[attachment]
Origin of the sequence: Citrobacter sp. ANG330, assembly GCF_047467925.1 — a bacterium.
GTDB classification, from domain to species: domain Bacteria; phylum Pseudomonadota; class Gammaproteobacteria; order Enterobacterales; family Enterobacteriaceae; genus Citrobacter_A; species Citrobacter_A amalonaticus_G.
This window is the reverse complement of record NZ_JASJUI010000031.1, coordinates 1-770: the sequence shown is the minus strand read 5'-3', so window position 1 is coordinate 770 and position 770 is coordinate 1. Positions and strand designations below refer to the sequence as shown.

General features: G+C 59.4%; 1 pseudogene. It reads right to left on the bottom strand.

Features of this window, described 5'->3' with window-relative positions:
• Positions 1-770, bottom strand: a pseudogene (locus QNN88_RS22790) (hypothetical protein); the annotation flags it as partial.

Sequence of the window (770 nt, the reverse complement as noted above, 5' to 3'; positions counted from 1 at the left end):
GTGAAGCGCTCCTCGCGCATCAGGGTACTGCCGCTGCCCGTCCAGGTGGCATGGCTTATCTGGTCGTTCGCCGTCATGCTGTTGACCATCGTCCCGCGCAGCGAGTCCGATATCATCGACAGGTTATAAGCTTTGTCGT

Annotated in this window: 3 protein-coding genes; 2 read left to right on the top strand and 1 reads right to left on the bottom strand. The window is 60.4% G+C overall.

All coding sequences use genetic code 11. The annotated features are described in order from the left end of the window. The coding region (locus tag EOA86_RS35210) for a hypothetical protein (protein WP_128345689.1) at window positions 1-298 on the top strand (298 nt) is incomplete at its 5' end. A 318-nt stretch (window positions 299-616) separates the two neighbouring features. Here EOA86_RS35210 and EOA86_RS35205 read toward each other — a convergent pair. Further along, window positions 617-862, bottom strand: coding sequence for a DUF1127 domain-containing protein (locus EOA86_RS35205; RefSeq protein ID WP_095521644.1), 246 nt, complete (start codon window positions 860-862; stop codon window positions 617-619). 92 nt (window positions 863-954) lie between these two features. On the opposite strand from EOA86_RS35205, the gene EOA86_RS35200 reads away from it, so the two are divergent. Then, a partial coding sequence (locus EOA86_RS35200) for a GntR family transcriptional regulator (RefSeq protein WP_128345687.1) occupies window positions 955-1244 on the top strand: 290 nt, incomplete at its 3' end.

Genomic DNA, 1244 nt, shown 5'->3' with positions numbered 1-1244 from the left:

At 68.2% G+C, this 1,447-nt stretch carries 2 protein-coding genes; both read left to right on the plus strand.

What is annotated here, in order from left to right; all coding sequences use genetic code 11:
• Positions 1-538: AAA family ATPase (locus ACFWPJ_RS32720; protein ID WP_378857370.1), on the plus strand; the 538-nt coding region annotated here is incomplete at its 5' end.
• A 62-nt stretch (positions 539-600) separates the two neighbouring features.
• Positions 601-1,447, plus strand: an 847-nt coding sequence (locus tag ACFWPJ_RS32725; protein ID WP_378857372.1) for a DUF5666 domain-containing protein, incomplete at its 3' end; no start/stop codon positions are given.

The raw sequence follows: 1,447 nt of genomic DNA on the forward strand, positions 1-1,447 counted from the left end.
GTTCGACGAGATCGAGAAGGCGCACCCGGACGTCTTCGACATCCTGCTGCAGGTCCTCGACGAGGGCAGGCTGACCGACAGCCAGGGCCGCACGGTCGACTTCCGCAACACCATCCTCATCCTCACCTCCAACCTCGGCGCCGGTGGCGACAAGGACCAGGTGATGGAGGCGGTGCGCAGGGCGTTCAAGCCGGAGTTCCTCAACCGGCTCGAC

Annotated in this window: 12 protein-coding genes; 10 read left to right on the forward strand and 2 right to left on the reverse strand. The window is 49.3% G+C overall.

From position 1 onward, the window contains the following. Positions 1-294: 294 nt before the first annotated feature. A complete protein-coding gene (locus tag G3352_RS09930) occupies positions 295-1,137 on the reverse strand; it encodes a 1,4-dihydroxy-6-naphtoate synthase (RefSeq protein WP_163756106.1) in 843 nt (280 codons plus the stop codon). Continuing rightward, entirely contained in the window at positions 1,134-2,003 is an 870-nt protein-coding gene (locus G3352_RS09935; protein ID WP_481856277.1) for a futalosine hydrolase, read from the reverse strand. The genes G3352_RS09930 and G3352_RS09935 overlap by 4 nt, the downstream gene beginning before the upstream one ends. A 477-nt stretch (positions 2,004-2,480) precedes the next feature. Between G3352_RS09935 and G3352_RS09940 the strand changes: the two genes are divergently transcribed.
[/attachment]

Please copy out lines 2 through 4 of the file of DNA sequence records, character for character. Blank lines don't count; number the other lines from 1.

GTDB classification, from domain to species: domain Bacteria; phylum Pseudomonadota; class Gammaproteobacteria; order Enterobacterales; family Enterobacteriaceae; genus Citrobacter_A; species Citrobacter_A amalonaticus_G.
This window is the reverse complement of record NZ_JASJUI010000031.1, coordinates 1-770: the sequence shown is the minus strand read 5'-3', so window position 1 is coordinate 770 and position 770 is coordinate 1. Positions and strand designations below refer to the sequence as shown.

General features: G+C 59.4%; 1 pseudogene. It reads right to left on the bottom strand.